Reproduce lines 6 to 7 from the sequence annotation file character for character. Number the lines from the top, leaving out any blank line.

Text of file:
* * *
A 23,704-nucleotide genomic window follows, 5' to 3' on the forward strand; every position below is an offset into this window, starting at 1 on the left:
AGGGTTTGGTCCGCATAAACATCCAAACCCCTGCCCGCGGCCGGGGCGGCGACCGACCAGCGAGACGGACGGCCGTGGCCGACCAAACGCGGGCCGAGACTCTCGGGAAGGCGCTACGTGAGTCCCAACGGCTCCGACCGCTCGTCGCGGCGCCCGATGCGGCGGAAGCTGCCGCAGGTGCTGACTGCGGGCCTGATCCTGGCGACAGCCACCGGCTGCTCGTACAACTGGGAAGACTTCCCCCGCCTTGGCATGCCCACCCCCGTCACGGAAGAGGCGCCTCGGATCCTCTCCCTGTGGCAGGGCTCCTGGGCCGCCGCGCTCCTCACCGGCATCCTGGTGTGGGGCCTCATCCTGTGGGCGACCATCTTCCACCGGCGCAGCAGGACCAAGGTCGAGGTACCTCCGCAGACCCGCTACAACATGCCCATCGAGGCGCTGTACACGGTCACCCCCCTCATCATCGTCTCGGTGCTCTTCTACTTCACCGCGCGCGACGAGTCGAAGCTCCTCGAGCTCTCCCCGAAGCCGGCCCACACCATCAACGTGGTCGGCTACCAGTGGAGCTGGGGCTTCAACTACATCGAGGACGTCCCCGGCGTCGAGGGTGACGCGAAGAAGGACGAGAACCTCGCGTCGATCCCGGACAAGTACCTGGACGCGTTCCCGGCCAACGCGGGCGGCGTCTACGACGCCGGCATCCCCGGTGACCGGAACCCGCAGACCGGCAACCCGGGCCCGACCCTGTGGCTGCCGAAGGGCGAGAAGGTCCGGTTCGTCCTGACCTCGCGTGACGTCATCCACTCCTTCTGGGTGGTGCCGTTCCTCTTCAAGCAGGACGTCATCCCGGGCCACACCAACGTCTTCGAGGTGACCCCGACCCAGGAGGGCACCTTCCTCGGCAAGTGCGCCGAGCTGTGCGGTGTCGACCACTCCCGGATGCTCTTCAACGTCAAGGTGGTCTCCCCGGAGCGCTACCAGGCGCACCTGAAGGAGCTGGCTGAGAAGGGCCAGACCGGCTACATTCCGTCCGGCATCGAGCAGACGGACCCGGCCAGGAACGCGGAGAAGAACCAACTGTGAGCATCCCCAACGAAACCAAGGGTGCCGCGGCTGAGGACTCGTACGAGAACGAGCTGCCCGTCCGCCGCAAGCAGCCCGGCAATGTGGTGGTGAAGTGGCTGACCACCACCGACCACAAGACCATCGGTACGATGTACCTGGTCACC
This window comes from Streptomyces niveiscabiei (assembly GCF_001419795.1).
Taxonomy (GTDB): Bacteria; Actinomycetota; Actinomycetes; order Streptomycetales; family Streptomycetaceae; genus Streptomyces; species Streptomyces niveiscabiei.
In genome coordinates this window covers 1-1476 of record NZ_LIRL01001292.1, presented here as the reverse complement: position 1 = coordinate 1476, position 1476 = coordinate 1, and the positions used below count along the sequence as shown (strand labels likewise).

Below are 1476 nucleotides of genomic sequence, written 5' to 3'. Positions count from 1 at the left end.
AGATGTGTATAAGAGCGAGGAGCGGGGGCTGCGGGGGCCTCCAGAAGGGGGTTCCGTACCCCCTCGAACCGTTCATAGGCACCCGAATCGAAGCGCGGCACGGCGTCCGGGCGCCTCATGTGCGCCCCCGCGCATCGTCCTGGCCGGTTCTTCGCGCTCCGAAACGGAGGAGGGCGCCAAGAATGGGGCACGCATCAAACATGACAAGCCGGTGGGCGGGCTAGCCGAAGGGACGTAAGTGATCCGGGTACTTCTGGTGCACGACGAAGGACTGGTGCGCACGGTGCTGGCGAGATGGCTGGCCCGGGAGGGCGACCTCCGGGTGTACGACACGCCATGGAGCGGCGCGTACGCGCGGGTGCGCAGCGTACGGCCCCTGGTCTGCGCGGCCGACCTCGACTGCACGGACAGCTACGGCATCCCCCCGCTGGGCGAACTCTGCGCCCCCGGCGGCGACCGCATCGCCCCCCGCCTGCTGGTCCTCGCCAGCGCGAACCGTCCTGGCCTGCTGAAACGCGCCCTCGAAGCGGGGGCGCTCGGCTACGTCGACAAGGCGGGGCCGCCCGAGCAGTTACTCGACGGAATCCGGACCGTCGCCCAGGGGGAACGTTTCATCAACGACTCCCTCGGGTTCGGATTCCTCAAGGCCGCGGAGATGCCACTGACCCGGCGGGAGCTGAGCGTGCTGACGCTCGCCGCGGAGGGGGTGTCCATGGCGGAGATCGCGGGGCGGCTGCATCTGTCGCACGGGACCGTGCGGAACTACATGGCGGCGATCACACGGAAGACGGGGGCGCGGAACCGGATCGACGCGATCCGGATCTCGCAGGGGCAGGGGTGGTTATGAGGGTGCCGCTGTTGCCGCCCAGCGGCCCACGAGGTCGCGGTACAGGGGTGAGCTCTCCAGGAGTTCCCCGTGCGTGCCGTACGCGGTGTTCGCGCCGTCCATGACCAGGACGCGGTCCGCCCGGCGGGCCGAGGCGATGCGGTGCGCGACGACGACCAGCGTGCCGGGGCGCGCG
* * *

Below are 1476 nucleotides of genomic sequence, written 5' to 3'. Positions count from 1 at the left end.
AGATGTGTATAAGAGCGAGGAGCGGGGGCTGCGGGGGCCTCCAGAAGGGGGTTCCGTACCCCCTCGAACCGTTCATAGGCACCCGAATCGAAGCGCGGCACGGCGTCCGGGCGCCTCATGTGCGCCCCCGCGCATCGTCCTGGCCGGTTCTTCGCGCTCCGAAACGGAGGAGGGCGCCAAGAATGGGGCACGCATCAAACATGACAAGCCGGTGGGCGGGCTAGCCGAAGGGACGTAAGTGATCCGGGTACTTCTGGTGCACGACGAAGGACTGGTGCGCACGGTGCTGGCGAGATGGCTGGCCCGGGAGGGCGACCTCCGGGTGTACGACACGCCATGGAGCGGCGCGTACGCGCGGGTGCGCAGCGTACGGCCCCTGGTCTGCGCGGCCGACCTCGACTGCACGGACAGCTACGGCATCCCCCCGCTGGGCGAACTCTGCGCCCCCGGCGGCGACCGCATCGCCCCCCGCCTGCTGGTCCTCGCCAGCGCGAACCGTCCTGGCCTGCTGAAACGCGCCCTCGAAGCGGGGGCGCTCGGCTACGTCGACAAGGCGGGGCCGCCCGAGCAGTTACTCGACGGAATCCGGACCGTCGCCCAGGGGGAACGTTTCATCAACGACTCCCTCGGGTTCGGATTCCTCAAGGCCGCGGAGATGCCACTGACCCGGCGGGAGCTGAGCGTGCTGACGCTCGCCGCGGAGGGGGTGTCCATGGCGGAGATCGCGGGGCGGCTGCATCTGTCGCACGGGACCGTGCGGAACTACATGGCGGCGATCACACGGAAGACGGGGGCGCGGAACCGGATCGACGCGATCCGGATCTCGCAGGGGCAGGGGTGGTTATGAGGGTGCCGCTGTTGCCGCCCAGCGGCCCACGAGGTCGCGGTACAGGGGTGAGCTCTCCAGGAGTTCCCCGTGCGTGCCGTACGCGGTGTTCGCGCCGTCCATGACCAGGACGCGGTCCGCCCGGCGGGCCGAGGCGATGCGGTGCGCGACGACGACCAGCGTGCCGGGGCGCGCG